The U.S. Intelligence Community:
An imperative for reform and restructuring.
Mark W. Truesdale
Professor Paul W. Cooke
27 Nov 2008
"In actual practice, the successful end to the Cold War and the lack of any national intelligence disasters since then seem to militate in favor of keeping the existing structure until some crisis proves it to be in dire need of repair. . . . Thus we are likely to live with a decentralized Intelligence system and the impulse toward centralization until a crisis realigns the political and bureaucratic players or compels them to cooperate in new ways."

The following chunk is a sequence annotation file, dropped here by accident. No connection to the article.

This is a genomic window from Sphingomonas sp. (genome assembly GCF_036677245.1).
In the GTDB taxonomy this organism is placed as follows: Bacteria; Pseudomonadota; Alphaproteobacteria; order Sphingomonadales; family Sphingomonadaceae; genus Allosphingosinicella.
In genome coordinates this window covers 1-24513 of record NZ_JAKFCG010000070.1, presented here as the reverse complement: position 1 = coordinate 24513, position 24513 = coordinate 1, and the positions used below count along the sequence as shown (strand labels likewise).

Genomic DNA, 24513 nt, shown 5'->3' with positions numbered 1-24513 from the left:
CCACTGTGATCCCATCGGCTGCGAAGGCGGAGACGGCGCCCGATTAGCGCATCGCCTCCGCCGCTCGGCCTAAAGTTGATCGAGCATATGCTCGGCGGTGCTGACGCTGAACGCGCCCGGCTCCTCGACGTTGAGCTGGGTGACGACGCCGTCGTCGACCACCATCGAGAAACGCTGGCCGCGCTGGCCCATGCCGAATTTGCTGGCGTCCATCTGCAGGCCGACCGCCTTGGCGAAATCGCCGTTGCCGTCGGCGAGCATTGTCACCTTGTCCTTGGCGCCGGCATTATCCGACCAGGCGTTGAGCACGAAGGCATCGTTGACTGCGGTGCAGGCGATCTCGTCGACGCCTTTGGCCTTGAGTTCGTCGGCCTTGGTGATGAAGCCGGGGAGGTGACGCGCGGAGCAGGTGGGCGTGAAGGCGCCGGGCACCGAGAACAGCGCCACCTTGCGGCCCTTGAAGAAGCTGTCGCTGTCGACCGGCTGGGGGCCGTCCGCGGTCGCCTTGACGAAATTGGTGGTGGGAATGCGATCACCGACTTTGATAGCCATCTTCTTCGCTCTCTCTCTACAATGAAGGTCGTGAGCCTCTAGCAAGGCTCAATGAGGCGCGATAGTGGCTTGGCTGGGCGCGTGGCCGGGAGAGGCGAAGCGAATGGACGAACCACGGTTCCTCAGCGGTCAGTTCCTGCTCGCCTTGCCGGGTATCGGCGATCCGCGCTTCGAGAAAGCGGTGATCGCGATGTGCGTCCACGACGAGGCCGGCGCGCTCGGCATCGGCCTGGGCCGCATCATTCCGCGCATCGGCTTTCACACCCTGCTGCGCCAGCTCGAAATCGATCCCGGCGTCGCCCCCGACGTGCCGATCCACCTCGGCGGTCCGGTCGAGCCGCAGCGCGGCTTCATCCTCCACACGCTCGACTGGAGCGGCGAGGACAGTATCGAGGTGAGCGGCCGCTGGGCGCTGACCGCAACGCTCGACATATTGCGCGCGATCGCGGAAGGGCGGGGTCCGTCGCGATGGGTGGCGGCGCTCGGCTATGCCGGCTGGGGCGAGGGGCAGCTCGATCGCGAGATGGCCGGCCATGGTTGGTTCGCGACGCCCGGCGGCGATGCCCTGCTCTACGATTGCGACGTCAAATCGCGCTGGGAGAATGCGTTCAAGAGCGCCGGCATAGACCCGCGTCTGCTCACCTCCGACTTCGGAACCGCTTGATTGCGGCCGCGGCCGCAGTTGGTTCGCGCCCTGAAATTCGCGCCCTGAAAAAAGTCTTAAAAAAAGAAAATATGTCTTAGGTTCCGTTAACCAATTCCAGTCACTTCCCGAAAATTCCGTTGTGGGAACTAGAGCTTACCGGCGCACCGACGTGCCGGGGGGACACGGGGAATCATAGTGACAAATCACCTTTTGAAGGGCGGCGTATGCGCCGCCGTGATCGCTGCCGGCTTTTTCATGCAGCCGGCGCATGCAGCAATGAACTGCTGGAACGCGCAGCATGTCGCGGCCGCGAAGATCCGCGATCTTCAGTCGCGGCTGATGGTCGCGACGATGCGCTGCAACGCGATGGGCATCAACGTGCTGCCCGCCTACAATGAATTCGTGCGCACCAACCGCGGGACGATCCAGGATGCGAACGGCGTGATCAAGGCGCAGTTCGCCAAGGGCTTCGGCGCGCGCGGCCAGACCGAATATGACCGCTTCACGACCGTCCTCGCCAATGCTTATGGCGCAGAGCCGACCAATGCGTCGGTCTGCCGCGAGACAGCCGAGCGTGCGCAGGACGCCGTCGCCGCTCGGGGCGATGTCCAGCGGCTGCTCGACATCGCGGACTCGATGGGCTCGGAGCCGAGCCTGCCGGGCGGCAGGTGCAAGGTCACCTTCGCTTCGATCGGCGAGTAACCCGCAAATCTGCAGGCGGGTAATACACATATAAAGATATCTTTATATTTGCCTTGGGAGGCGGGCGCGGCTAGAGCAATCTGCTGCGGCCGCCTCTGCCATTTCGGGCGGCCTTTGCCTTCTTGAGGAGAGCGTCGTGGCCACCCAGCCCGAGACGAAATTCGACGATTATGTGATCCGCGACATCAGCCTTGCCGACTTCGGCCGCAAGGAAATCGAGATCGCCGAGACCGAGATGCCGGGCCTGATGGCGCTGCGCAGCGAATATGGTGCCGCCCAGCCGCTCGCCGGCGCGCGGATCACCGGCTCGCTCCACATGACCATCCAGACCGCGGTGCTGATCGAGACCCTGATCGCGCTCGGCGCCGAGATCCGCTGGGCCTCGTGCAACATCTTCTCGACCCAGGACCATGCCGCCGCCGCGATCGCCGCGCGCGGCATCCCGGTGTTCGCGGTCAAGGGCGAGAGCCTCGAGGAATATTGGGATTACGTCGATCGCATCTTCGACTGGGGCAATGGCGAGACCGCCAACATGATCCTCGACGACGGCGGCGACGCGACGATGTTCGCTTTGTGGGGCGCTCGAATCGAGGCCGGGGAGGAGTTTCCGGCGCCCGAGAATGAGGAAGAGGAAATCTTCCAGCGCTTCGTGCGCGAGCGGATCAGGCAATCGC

- Deputy Chief, CIA History Staff[i]
The United States Intelligence Community was created due to the shocking and demoralizing surprise attack conducted by the Imperial Japanese Navy against the United States at Pearl Harbor on December 7, 1941. Following directly in the aftermath of the tragedy and debacle at Pearl, the political leadership of the United States ascertained that the surprise attack would have been averted had there been a coordinated effort and intelligence sharing at all levels within the Pacific Naval Command structure. The surprise attack on Pearl Harbor would serve as the primary inspiration behind the formulation and enactment of National Security Act of 1947, which was the first attempt to coordinate and put into operation the tenets of unity and harmony between the command and intelligence staff. My thesis is that the United States Intelligence Community (IC) continually needs to undertake a vast,...